Brand Identity and the Craft Beer Business
A valid question in today's overly hyped world...What does a brewery do in order to "market" their product successfully? A traditional approach to the industry dictates a necessity for high-quality beer, physical feet on the street (usually in the form of an efficient sales team), and a good distributor who can represent your brand successfully.
Has anything changed? Will this model still cut the mustard in the modern craft economy, or has the marketing paradigm changed?
We see study after study outlining consumer perception around businesses and their brand. The consumer wants to be closer to their brands than ever before (generally). They want transparency. They want communication. They want a dialogue. They want an emotional connection. They literally expect these things. Large consumer brands, on the other hand, continue to struggle with the tactics needed to execute successfully on the results of these studies. Certainly this isn't the case with all brands, as some have fared very well in the recent years. But the entrenched businesses have an uphill battle to retain mindshare and engagement with their customers, both in the traditional marketing channels, and the new domination of online brand identity.
We've said it before, but craft breweries don't have a lot of liquidity to play with, which directly affects their disproportionately small marketing budgets. AB/Inbev, Miller/Coors, and other such businesses have gained such ginormous economies of scale, and minimized their cost of goods sold around production of their beer, that they've turned their highly profitable breweries into marketing machines. Domestic producers AB/InBev and Miller/Coors spends more on marketing than every other brewery in this country combined. Woof.
I hope we've framed up this "marketing" issue successfully. Consumers are more demanding than ever of their brands. Large, domestic producers are spending incredibly large sums of money to gain back the market share they're losing to craft brewing. This looks like a pretty tough situation for a craft brewery trying to make it out there.
But this hasn't stopped the growth. Not even a little. I just spent a weekend at a craft brewing festival, and it was jam packed with fiercely loyal, highly knowledgable craft consumers looking to support their local craft breweries. The craft consumer knows what they want. It's a fact. And they're willing to go the extra mile to support the industry. How did the craft breweries manage to target such an amazingly loyal, valuable, customer?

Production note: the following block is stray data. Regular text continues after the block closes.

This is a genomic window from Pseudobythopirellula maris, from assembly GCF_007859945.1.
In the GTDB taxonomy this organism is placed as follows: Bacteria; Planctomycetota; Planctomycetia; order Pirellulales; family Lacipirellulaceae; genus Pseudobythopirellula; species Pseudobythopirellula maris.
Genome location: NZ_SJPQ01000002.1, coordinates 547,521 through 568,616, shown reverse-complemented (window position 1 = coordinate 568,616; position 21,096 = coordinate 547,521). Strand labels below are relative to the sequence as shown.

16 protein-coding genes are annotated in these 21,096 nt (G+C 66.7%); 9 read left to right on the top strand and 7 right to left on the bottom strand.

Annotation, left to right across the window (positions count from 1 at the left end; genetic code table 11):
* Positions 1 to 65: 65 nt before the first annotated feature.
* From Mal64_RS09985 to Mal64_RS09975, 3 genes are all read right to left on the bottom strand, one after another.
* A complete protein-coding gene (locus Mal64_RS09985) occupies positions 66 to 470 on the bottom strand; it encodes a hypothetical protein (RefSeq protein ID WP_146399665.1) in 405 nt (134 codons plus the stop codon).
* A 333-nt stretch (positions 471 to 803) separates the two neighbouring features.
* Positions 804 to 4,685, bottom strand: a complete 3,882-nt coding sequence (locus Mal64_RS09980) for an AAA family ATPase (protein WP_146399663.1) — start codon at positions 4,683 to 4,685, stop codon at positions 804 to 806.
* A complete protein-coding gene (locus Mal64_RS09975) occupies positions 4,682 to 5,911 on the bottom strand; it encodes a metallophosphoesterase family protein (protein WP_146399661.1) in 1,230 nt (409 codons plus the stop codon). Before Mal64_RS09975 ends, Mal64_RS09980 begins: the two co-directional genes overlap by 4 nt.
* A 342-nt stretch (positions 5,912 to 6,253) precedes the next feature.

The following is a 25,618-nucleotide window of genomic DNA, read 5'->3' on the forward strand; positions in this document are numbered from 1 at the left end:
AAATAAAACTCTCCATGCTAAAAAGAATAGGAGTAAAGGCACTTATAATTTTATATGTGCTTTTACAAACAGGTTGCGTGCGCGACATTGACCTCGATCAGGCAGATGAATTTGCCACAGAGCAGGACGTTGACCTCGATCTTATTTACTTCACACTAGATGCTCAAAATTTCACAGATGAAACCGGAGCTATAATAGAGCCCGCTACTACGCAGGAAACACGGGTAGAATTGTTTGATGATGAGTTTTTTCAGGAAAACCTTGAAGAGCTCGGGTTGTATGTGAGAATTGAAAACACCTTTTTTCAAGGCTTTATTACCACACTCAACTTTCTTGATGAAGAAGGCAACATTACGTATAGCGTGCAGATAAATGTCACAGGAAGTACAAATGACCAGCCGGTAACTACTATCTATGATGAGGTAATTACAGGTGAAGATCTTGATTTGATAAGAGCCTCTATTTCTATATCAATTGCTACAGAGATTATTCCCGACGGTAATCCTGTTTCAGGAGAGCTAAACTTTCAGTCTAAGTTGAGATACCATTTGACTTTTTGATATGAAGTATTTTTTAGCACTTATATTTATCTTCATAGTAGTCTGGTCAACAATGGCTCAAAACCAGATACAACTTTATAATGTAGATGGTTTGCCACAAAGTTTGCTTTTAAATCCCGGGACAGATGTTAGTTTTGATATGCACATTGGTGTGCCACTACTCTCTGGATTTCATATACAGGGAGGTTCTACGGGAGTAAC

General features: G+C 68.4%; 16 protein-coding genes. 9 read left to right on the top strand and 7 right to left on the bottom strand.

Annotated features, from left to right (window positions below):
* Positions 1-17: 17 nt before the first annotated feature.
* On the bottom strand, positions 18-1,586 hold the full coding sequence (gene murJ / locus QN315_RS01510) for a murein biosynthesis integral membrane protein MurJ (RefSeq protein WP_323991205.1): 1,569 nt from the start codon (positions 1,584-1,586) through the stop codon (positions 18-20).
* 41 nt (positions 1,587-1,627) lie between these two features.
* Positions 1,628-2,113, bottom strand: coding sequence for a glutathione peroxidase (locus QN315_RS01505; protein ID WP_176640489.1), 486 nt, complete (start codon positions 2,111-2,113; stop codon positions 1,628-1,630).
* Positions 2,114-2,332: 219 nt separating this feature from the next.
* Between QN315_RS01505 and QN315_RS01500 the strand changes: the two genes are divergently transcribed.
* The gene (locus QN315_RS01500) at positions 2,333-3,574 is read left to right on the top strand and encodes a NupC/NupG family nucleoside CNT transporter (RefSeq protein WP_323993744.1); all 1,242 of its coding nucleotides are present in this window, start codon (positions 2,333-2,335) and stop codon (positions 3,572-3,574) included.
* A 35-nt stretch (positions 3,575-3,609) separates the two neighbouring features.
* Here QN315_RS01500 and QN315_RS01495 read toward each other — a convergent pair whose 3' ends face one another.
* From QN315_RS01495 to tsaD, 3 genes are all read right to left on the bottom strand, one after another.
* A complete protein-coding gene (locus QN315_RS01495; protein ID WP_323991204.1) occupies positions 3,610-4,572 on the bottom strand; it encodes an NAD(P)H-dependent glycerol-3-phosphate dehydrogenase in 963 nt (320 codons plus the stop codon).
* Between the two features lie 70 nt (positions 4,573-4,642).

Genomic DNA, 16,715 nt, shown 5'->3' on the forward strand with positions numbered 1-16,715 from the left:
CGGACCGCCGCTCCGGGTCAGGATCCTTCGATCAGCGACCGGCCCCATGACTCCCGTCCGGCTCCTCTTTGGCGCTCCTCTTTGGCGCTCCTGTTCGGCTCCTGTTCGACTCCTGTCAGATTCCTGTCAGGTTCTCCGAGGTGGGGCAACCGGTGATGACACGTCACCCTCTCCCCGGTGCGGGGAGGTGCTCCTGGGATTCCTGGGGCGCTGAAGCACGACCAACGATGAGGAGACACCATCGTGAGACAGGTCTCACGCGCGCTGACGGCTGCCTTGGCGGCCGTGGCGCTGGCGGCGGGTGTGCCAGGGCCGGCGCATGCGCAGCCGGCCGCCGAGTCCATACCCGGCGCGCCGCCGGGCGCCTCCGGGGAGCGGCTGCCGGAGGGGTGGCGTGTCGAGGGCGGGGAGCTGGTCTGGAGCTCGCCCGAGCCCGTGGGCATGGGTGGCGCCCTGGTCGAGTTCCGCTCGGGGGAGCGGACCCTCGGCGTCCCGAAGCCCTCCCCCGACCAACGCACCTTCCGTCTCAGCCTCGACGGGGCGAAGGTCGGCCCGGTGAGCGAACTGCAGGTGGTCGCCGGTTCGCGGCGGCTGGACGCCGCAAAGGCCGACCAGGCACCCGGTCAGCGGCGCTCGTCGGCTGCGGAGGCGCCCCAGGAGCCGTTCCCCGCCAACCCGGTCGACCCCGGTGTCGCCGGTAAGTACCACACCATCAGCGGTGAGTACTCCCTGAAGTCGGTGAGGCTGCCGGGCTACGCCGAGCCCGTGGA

Bart Watson, Chief economist for the Brewers Association, sums it up really nicely. Craft breweries are aware of their measly marketing budgets, and instead choose to focus all their efforts on just being themselves. Authenticity is key. Authenticity breeds trust, and a distinctly humanized brand in a loud world. Almost every independently owned craft brewery does this. They just...do their thing, for lack of a more eloquent way of describing it, and they communicate openly with their customers about this "thing". Maybe they pride themselves on sustainability, or really hoppy beer, or crazy cool graphics. They are not "all things to all people", and they know the danger of spreading their resources to thinly across the proverbial pie.
I don't foresee the marketing paradigm to change in the craft brewing industry any time soon. While a notable number of large, entrenched businesses struggling to make it, they could take a leaf out of the craft brewing industry's strategy. Craft a great product and you'll create a good experience for your customers. Show them you're listening (via social media, carrier pigeon, or wherever your customers are making noise) and they'll respond in kind. Tell them a good story and they'll feel invested. Put the people first, invest in your brand ambassadors, and you will ride the sustainable, measured curve to success.